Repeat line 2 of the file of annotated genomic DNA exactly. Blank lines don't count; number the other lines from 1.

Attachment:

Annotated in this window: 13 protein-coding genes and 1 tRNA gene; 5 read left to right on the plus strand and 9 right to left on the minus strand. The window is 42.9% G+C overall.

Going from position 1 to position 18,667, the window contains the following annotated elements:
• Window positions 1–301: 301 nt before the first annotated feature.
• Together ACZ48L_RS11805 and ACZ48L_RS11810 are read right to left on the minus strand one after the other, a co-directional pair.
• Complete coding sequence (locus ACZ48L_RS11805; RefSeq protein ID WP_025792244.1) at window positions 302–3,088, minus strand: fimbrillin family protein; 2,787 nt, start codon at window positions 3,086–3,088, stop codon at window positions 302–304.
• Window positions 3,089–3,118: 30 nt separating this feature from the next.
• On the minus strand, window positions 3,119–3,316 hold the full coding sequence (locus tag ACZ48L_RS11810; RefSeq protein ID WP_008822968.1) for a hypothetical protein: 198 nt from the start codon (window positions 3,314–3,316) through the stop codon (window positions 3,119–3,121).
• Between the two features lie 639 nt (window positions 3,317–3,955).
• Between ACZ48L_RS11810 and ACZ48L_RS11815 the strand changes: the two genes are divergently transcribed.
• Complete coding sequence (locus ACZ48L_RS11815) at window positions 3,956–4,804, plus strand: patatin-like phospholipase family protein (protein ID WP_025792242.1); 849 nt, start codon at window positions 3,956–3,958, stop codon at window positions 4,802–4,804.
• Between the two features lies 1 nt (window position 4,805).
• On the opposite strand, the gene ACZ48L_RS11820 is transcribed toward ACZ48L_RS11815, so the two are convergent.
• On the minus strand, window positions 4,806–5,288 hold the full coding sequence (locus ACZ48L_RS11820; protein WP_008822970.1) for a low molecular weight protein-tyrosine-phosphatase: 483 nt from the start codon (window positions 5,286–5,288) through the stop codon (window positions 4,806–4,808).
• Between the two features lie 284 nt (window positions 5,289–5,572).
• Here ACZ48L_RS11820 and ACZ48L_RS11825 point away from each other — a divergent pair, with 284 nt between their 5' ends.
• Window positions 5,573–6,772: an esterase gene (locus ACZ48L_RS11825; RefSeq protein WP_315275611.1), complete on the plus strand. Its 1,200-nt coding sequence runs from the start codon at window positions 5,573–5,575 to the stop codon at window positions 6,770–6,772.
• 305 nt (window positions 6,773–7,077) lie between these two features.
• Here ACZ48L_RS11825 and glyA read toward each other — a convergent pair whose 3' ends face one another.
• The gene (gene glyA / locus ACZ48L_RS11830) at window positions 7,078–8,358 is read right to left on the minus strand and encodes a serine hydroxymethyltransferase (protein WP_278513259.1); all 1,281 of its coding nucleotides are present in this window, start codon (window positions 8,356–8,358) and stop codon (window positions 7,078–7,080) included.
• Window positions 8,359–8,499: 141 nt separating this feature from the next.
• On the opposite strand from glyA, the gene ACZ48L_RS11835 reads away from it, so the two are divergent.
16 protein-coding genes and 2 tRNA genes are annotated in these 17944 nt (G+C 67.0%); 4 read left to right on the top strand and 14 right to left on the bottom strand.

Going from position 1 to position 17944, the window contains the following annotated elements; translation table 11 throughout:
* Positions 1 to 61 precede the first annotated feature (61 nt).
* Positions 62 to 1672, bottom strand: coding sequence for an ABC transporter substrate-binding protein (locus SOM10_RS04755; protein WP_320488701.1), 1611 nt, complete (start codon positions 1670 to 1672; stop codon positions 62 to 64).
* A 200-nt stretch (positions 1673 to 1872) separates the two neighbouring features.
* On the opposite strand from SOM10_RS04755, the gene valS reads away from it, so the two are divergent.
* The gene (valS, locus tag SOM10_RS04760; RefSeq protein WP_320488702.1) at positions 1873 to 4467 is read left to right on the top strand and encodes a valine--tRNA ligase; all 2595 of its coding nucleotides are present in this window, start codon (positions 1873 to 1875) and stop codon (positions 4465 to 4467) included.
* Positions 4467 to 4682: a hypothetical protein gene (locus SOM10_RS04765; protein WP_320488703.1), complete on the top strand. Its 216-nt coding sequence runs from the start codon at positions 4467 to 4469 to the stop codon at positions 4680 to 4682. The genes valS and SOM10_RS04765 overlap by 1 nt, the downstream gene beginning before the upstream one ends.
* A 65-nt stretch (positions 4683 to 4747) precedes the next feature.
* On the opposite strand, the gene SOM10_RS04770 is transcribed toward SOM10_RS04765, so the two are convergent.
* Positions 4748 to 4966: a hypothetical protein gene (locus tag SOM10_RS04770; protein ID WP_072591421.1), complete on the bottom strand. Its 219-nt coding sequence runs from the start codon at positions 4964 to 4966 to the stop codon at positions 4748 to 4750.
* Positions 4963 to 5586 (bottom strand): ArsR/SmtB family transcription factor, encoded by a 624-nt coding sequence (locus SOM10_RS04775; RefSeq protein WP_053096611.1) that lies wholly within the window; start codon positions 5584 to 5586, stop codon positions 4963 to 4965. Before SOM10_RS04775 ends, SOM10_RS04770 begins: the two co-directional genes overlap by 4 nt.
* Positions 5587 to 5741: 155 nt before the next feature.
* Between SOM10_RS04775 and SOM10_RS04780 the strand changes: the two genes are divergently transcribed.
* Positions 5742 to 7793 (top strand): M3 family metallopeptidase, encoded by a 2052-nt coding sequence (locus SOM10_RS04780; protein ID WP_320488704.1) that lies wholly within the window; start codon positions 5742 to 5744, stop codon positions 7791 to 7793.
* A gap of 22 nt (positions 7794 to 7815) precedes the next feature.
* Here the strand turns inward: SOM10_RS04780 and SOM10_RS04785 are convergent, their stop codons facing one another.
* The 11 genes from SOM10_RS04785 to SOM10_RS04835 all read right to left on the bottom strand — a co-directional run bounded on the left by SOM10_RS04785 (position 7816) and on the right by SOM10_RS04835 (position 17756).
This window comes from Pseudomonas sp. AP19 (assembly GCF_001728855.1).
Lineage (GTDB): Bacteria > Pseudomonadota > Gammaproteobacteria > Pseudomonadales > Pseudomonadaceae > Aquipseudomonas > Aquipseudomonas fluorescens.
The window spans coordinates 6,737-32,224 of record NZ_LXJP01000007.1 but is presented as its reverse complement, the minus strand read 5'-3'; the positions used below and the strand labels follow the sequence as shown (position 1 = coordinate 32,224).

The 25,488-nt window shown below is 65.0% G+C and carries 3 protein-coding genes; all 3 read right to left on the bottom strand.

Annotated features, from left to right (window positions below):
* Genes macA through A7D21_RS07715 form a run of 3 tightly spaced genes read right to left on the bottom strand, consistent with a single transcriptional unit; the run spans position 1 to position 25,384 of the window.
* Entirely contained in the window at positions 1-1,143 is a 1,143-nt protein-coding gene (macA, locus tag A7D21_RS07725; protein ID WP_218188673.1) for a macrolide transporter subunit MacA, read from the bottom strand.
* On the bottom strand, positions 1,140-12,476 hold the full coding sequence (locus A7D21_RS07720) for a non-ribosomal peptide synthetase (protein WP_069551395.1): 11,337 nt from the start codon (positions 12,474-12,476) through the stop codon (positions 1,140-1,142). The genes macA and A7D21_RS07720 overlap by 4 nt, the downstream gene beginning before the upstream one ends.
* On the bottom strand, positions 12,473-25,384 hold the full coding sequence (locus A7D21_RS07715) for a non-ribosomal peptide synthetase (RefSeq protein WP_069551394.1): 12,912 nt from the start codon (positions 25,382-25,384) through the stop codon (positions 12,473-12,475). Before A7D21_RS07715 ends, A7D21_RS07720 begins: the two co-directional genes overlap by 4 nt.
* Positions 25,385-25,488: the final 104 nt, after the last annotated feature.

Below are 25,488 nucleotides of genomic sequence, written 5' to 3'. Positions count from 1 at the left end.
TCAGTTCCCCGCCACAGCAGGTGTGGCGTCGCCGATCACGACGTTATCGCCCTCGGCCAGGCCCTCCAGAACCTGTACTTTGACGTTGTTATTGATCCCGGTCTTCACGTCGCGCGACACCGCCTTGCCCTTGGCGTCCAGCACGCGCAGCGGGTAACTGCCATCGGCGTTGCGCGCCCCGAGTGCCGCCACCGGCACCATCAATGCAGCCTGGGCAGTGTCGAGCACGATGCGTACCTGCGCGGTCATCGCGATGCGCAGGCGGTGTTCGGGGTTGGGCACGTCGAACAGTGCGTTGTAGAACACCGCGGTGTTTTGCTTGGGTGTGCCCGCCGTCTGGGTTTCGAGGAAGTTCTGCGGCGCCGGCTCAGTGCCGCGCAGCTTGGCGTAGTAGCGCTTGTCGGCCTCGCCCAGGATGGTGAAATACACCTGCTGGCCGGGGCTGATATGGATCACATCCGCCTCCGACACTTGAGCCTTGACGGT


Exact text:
Going from position 1 to position 18,667, the window contains the following annotated elements: